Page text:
GM Marketing Maven Maximum Bob Lutz: One Car Returned Under 60-Day Guarantee

Robert Farago
by Robert Farago

OK, so, was GM’s 60-day guarantee program a success or another California eBay-style unacknowledged flop? Here are the facts, according to failed Car Czar and current Marketing Maven Maximum Bob Lutz [via Automotive News, sub]: “GM has sold about 150,000 vehicles since the program began. Of that, just over 100 customers have opted to take a 60-day money-back guarantee, Lutz said. The rest turned down that option and instead took a $500 cash incentive. ‘Out of hundreds of thousands, the people who’ve selected the 60-day guarantee were in the hundreds,’ GM’s marketing chief said during a media event here today. ‘We have had one substantiated return of a vehicle.’” So less than one percent opted for the money-back guarantee. Flop. BUT only one percent of the one percent went on to return a vehicle. (A buyer who regretted opting for an autobox ‘Vette instead of the stick, apparently.) Success! So . . . a successful flop?

Who cares? Not Lutz. The nationalized automaker’s main marketing man is already re-re-focusing his attention on the last next big thing. Here’s the man of maximum himself, reaffirming GM’s unique, unswerving and unshakable combination of ADD and self-delusion.

“The new advertising campaign, “May the Best Car Win,” is intended to compare GM vehicles against the best of the competition to show that the automaker’s products are better in all areas and value-priced, he said.

“We now can comfortably encourage the public to come take a close look at our products,” Lutz said. “It’s to shock Americans into the reality of GM’s products.”

Yeah, well, the real shock will come when taxpayers wake-up to the fact that GM is dead. Again. Still.

Robert Farago
Robert Farago

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  • DangerousDave DangerousDave on Oct 15, 2009

    What a deal, basically GM was selling an insurance policy for $500 to cover the risk of return for 60 days. Then there is the disincentive to return the car by not including in the refund titling, registration fees, dealer fees & cost of dealer installed accessories ($900 protection package). This thing was a scam from the get go.

  • David C. Holzman David C. Holzman on Oct 16, 2009

    say it ain't so, Ronnie!

  • Dartdude Having the queen of nothing as the head of Dodge is a recipe for disaster. She hasn't done anything with Chrysler for 4 years, May as well fold up Chrysler and Dodge.
  • Pau65792686 I think there is a need for more sedans. Some people would rather drive a car over SUV’s or CUV’s. If Honda and Toyota can do it why not American brands. We need more affordable sedans.
  • Tassos Obsolete relic is NOT a used car.It might have attracted some buyers in ITS DAY, 1985, 40 years ago, but NOT today, unless you are a damned fool.
  • Stan Reither Jr. Part throttle efficiency was mentioned earlier in a postThis type of reciprocating engine opens the door to achieve(slightly) variable stroke which would provide variable mechanical compression ratio adjustments for high vacuum (light load) or boost(power) conditions IMO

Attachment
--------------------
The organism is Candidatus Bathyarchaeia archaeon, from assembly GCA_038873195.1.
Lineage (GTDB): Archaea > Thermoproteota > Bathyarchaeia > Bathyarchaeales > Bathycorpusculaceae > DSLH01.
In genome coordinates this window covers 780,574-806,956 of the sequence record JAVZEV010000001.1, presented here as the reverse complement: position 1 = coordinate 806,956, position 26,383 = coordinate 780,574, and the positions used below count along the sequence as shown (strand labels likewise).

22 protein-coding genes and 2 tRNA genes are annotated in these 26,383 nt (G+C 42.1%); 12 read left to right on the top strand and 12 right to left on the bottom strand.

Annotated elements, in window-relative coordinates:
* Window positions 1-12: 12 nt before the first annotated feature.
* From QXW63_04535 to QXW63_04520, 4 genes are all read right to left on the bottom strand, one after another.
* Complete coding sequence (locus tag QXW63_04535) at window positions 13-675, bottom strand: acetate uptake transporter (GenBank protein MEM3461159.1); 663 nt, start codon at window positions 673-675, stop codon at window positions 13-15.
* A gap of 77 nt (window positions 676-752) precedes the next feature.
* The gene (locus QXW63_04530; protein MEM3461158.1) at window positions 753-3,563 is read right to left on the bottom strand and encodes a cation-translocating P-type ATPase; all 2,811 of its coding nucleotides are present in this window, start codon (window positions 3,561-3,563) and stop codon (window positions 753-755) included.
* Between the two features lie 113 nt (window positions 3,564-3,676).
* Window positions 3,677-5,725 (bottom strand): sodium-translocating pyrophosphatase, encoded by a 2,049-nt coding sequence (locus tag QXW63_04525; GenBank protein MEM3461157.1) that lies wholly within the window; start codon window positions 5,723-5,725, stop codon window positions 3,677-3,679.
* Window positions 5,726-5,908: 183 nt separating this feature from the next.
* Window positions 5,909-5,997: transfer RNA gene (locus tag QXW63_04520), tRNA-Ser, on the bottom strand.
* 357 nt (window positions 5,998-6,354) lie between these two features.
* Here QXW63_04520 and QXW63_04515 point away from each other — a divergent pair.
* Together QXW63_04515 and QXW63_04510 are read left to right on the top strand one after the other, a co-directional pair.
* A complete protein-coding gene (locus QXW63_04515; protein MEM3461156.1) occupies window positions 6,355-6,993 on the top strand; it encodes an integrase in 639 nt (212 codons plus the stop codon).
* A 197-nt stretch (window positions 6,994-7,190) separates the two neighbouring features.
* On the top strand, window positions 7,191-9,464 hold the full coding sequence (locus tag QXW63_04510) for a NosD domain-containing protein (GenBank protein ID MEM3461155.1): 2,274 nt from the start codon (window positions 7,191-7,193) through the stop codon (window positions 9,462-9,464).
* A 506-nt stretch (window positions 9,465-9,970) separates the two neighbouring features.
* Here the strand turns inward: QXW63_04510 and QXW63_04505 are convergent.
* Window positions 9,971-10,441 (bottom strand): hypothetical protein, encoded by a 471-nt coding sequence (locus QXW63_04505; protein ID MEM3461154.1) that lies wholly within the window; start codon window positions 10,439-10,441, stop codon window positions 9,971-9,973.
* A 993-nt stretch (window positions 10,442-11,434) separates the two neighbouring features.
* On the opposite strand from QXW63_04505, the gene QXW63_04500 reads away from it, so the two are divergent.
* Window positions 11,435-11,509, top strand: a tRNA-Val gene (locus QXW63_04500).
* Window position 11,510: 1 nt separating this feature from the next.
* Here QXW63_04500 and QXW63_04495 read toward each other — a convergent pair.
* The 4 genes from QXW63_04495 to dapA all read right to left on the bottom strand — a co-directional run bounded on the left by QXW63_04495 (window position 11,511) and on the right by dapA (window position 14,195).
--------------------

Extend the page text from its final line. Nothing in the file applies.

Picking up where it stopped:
• Joe65688619 Keep in mind some of these suppliers are not just supplying parts, but assembled components (easy example is transmissions). But there are far more, and the more they are electronically connected and integrated with rest of the platform the more complex to design, engineer, and manufacture. Most contract manufacturers don't make a lot of money in the design and engineering space because their customers to that. Commodity components can be sourced anywhere, but there are only a handful of contract manufacturers (usually diversified companies that build all kinds of stuff for other brands) can engineer and build the more complex components, especially with electronics. Every single new car I've purchased in the last few years has had some sort of electronic component issue: Infinti (battery drain caused by software bug and poorly grounded wires), Acura (radio hiss, pops, burps, dash and infotainment screens occasionally throw errors and the ignition must be killed to reboot them, voice nav, whether using the car's system or CarPlay can't seem to make up its mind as to which speakers to use and how loud, even using the same app on the same trip - I almost jumped in my seat once), GMC drivetrain EMF causing a whine in the speakers that even when "off" that phased with engine RPM), Nissan (didn't have issues until 120K miles, but occassionally blew fuses for interior components - likely not a manufacturing defect other than a short developed somewhere, but on a high-mileage car that was mechanically sound was too expensive to fix (a lot of trial and error and tracing connections = labor costs). What I suspect will happen is that only the largest commodity suppliers that can really leverage their supply chain will remain, and for the more complex components (think bumper assemblies or the electronics for them supporting all kinds of sensors) will likley consolidate to a handful of manufacturers who may eventually specialize in what they produce. This is part of the reason why seemingly minor crashes cost so much - an auto brand does nst have the parts on hand to replace an integrated sensor , nor the expertice as they never built them, but bought them). And their suppliers, in attempt to cut costs, build them in way that is cheap to manufacture (not necessarily poorly bulit) but difficult to replace without swapping entire assemblies or units).I've love to see an article on repair costs and how those are impacting insurance rates. You almost need gap insurance now because of how quickly cars depreciate yet remain expensive to fix (orders more to originally build, in some cases). No way I would buy a CyberTruck - don't want one, but if I did, this would stop me. And it's not just EVs.